What's particularly striking about this most recent round of clashes, however, is that the epicenter has been in East Jerusalem. The Israelis have made significant efforts in recent years to ensure further coexistence with this disenfranchised segment of Israeli society. Jerusalem's new light-rail line, for example, serviced Shuafat. Protesters from this neighborhood, however, destroyed the stations during the clashes last week, making the commute to other parts of Jerusalem more difficult for Israeli Arabs. At one of the stations, just outside the mosque where Abu Khdeir's body was prepared for burial, the burned-out station bears graffiti in Hebrew reading, "Death to Israel."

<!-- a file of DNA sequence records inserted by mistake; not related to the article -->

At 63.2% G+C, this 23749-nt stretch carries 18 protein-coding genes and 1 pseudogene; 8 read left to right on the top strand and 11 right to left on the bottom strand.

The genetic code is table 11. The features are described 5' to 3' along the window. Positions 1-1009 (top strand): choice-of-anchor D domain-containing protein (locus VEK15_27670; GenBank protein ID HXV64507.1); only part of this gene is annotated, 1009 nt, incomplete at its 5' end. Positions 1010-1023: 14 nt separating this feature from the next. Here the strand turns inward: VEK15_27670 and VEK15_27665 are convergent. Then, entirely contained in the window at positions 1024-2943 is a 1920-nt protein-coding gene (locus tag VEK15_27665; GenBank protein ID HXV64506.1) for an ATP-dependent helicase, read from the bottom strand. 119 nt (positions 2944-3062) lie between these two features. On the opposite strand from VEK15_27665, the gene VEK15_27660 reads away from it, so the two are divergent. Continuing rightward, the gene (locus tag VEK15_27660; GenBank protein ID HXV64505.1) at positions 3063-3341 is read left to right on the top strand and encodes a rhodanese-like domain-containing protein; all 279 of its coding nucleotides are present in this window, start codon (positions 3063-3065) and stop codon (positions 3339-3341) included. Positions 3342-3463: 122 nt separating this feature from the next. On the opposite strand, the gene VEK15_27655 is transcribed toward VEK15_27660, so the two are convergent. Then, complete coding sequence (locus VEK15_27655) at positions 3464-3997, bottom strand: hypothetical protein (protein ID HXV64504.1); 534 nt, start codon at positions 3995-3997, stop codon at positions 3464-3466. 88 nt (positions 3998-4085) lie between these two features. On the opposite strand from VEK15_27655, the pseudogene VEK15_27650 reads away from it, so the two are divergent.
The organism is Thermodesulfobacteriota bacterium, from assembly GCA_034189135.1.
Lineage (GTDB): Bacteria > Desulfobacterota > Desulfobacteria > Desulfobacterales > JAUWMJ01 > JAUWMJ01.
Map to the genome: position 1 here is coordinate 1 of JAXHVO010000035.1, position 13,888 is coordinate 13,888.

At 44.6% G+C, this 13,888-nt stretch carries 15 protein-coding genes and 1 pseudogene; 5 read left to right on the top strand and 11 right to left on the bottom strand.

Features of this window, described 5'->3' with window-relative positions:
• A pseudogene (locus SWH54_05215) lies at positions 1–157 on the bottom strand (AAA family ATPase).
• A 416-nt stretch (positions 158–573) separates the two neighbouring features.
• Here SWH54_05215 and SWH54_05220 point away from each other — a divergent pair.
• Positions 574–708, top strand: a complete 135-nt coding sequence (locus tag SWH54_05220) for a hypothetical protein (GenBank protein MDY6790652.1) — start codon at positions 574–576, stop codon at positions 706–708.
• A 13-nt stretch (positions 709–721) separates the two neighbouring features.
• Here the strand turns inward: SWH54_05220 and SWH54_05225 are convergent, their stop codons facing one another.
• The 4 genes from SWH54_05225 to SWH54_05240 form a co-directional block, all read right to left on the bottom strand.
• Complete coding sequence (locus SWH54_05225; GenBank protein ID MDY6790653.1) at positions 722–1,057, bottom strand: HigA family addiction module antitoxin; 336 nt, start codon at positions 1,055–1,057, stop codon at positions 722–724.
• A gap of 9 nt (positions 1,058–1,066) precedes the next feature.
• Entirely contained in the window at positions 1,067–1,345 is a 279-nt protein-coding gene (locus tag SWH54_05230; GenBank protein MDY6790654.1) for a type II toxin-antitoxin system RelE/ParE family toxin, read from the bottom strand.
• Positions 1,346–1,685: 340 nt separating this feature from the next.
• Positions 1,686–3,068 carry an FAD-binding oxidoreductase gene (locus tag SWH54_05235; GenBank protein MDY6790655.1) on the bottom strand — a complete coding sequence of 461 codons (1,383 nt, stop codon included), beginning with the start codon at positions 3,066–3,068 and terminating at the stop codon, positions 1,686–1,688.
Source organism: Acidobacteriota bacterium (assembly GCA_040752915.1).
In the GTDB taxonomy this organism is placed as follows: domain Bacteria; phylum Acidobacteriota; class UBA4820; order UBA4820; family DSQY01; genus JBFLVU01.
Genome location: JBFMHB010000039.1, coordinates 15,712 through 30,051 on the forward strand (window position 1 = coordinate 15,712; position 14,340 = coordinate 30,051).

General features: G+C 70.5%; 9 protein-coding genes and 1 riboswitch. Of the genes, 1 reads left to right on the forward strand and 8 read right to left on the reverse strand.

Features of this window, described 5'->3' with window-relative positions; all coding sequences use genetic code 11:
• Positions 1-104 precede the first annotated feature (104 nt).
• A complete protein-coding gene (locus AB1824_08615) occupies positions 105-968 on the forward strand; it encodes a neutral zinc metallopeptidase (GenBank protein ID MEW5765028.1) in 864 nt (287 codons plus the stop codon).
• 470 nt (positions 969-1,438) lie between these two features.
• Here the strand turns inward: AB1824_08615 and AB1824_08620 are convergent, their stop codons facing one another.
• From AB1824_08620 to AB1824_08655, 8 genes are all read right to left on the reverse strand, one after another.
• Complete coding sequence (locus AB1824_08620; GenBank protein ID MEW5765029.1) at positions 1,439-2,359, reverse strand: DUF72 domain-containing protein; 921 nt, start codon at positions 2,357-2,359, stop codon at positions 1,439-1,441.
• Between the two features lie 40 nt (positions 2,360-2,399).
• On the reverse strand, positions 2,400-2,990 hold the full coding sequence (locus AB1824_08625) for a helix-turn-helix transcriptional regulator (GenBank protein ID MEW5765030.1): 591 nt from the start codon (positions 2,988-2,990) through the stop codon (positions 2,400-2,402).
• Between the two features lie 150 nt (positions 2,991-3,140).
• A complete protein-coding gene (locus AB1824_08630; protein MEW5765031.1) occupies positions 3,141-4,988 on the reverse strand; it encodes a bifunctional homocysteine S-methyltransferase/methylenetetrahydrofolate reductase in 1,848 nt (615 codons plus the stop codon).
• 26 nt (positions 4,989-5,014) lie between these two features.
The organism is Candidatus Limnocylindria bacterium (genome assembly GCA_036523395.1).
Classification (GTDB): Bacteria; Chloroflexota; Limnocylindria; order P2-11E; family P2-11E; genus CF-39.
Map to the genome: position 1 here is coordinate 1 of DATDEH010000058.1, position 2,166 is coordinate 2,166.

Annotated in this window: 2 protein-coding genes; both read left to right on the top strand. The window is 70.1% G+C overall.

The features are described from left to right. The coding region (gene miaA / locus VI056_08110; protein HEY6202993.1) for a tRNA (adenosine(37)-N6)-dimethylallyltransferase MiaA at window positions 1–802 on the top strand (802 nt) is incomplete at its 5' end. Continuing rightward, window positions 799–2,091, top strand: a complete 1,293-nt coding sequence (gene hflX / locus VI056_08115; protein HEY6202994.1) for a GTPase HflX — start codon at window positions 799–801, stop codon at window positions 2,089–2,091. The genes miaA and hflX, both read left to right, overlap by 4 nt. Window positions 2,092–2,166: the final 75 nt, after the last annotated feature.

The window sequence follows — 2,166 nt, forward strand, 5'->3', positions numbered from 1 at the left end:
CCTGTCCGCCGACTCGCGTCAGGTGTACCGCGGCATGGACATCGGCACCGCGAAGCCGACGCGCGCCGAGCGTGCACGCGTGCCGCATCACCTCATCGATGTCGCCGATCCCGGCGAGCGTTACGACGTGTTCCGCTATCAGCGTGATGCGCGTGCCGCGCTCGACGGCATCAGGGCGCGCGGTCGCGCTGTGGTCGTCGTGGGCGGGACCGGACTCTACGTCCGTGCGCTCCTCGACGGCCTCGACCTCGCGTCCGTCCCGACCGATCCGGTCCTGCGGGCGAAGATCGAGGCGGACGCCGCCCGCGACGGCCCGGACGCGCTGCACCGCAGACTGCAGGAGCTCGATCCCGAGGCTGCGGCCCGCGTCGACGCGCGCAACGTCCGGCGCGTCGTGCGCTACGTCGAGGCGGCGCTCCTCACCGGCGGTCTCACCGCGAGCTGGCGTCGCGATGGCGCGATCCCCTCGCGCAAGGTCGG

Other Israeli Arab towns across the "triangle" have taken their cue from Shuafat and other Jerusalem neighborhoods that have erupted violently in recent days. So have towns across the West Bank. And, of course, Hamas is once again firing rockets from the Gaza Strip. More than 80 rockets hit southern Israel on Monday, and Israel responded with airstrikes against Hamas positions in Gaza. Senior Israeli officials said Monday that the Gaza-based terrorist group is clearly trying to goad Israel into a full-blown conflict.

Among the figures preventing the region from heading into the abyss may be Palestinian President Mahmoud Abbas. Having recently signed a reconciliation agreement and then presiding over a unity government that included Hamas, it appeared that Abbas was flirting with disaster. But since the kidnapping of the three Israeli teens in June, the aging Palestinian leader has maintained security cooperation with the Israelis, kept largely silent in response to Israeli arrests of Palestinians, and refused to embrace calls for a new uprising. As a result, figures from within his own power structures are challenging him rather openly.